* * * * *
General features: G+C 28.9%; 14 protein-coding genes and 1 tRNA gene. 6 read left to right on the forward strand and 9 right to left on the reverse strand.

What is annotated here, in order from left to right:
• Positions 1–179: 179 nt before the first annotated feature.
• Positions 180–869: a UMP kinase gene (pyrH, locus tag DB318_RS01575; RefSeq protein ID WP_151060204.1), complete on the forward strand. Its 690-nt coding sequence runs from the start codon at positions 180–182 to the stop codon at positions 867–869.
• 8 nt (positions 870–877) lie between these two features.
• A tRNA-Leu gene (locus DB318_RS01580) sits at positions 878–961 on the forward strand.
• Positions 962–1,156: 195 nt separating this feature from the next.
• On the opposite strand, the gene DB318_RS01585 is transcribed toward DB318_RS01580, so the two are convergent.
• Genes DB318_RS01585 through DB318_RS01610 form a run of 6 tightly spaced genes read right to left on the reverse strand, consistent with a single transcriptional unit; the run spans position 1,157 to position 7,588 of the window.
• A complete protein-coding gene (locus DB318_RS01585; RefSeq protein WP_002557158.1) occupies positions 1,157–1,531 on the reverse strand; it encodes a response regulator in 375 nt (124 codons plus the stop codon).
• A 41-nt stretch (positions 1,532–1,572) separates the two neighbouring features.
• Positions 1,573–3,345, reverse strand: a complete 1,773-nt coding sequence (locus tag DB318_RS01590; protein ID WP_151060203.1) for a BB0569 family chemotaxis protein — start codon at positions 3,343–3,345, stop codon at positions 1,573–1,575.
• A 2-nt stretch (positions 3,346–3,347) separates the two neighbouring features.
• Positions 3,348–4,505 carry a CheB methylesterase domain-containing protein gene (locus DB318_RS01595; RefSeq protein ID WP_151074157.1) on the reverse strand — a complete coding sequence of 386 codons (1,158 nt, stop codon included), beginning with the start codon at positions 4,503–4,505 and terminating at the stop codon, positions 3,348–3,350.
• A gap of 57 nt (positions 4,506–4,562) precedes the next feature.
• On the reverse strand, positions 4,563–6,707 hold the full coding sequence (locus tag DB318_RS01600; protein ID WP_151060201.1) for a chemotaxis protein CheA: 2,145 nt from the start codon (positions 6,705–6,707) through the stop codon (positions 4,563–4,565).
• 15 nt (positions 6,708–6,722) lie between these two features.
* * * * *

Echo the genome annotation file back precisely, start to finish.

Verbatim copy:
General features: G+C 28.9%; 14 protein-coding genes and 1 tRNA gene. 6 read left to right on the forward strand and 9 right to left on the reverse strand.

What is annotated here, in order from left to right:
• Positions 1–179: 179 nt before the first annotated feature.
• Positions 180–869: a UMP kinase gene (pyrH, locus tag DB318_RS01575; RefSeq protein ID WP_151060204.1), complete on the forward strand. Its 690-nt coding sequence runs from the start codon at positions 180–182 to the stop codon at positions 867–869.
• 8 nt (positions 870–877) lie between these two features.
• A tRNA-Leu gene (locus DB318_RS01580) sits at positions 878–961 on the forward strand.
• Positions 962–1,156: 195 nt separating this feature from the next.
• On the opposite strand, the gene DB318_RS01585 is transcribed toward DB318_RS01580, so the two are convergent.
• Genes DB318_RS01585 through DB318_RS01610 form a run of 6 tightly spaced genes read right to left on the reverse strand, consistent with a single transcriptional unit; the run spans position 1,157 to position 7,588 of the window.
• A complete protein-coding gene (locus DB318_RS01585; RefSeq protein WP_002557158.1) occupies positions 1,157–1,531 on the reverse strand; it encodes a response regulator in 375 nt (124 codons plus the stop codon).
• A 41-nt stretch (positions 1,532–1,572) separates the two neighbouring features.
• Positions 1,573–3,345, reverse strand: a complete 1,773-nt coding sequence (locus tag DB318_RS01590; protein ID WP_151060203.1) for a BB0569 family chemotaxis protein — start codon at positions 3,343–3,345, stop codon at positions 1,573–1,575.
• A 2-nt stretch (positions 3,346–3,347) separates the two neighbouring features.
• Positions 3,348–4,505 carry a CheB methylesterase domain-containing protein gene (locus DB318_RS01595; RefSeq protein ID WP_151074157.1) on the reverse strand — a complete coding sequence of 386 codons (1,158 nt, stop codon included), beginning with the start codon at positions 4,503–4,505 and terminating at the stop codon, positions 3,348–3,350.
• A gap of 57 nt (positions 4,506–4,562) precedes the next feature.
• On the reverse strand, positions 4,563–6,707 hold the full coding sequence (locus tag DB318_RS01600; protein ID WP_151060201.1) for a chemotaxis protein CheA: 2,145 nt from the start codon (positions 6,705–6,707) through the stop codon (positions 4,563–4,565).
• 15 nt (positions 6,708–6,722) lie between these two features.